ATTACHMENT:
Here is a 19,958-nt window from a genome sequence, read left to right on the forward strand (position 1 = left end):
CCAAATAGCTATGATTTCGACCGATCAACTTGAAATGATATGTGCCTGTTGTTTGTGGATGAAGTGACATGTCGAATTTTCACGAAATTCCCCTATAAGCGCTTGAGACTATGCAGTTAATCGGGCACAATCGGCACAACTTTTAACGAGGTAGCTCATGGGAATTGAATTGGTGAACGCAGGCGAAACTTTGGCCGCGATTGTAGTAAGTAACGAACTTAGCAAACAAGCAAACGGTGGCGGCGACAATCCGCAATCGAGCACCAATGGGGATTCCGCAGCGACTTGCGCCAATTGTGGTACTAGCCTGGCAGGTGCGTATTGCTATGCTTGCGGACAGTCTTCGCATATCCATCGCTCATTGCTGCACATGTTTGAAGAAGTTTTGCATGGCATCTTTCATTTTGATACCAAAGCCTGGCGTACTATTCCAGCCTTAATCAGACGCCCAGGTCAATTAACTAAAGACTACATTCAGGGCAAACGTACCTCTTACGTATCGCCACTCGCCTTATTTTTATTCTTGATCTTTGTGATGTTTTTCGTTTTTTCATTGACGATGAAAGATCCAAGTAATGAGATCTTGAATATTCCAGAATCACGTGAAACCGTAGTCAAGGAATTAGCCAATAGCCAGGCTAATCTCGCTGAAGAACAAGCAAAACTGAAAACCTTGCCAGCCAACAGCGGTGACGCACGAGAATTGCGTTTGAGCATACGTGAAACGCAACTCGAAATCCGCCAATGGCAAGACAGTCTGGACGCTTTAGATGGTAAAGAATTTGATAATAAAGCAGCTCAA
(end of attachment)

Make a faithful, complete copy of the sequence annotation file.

Here is a 19,958-nt window from a genome sequence, read left to right on the forward strand (position 1 = left end):
CCAAATAGCTATGATTTCGACCGATCAACTTGAAATGATATGTGCCTGTTGTTTGTGGATGAAGTGACATGTCGAATTTTCACGAAATTCCCCTATAAGCGCTTGAGACTATGCAGTTAATCGGGCACAATCGGCACAACTTTTAACGAGGTAGCTCATGGGAATTGAATTGGTGAACGCAGGCGAAACTTTGGCCGCGATTGTAGTAAGTAACGAACTTAGCAAACAAGCAAACGGTGGCGGCGACAATCCGCAATCGAGCACCAATGGGGATTCCGCAGCGACTTGCGCCAATTGTGGTACTAGCCTGGCAGGTGCGTATTGCTATGCTTGCGGACAGTCTTCGCATATCCATCGCTCATTGCTGCACATGTTTGAAGAAGTTTTGCATGGCATCTTTCATTTTGATACCAAAGCCTGGCGTACTATTCCAGCCTTAATCAGACGCCCAGGTCAATTAACTAAAGACTACATTCAGGGCAAACGTACCTCTTACGTATCGCCACTCGCCTTATTTTTATTCTTGATCTTTGTGATGTTTTTCGTTTTTTCATTGACGATGAAAGATCCAAGTAATGAGATCTTGAATATTCCAGAATCACGTGAAACCGTAGTCAAGGAATTAGCCAATAGCCAGGCTAATCTCGCTGAAGAACAAGCAAAACTGAAAACCTTGCCAGCCAACAGCGGTGACGCACGAGAATTGCGTTTGAGCATACGTGAAACGCAACTCGAAATCCGCCAATGGCAAGACAGTCTGGACGCTTTAGATGGTAAAGAATTTGATAATAAAGCAGCTCAA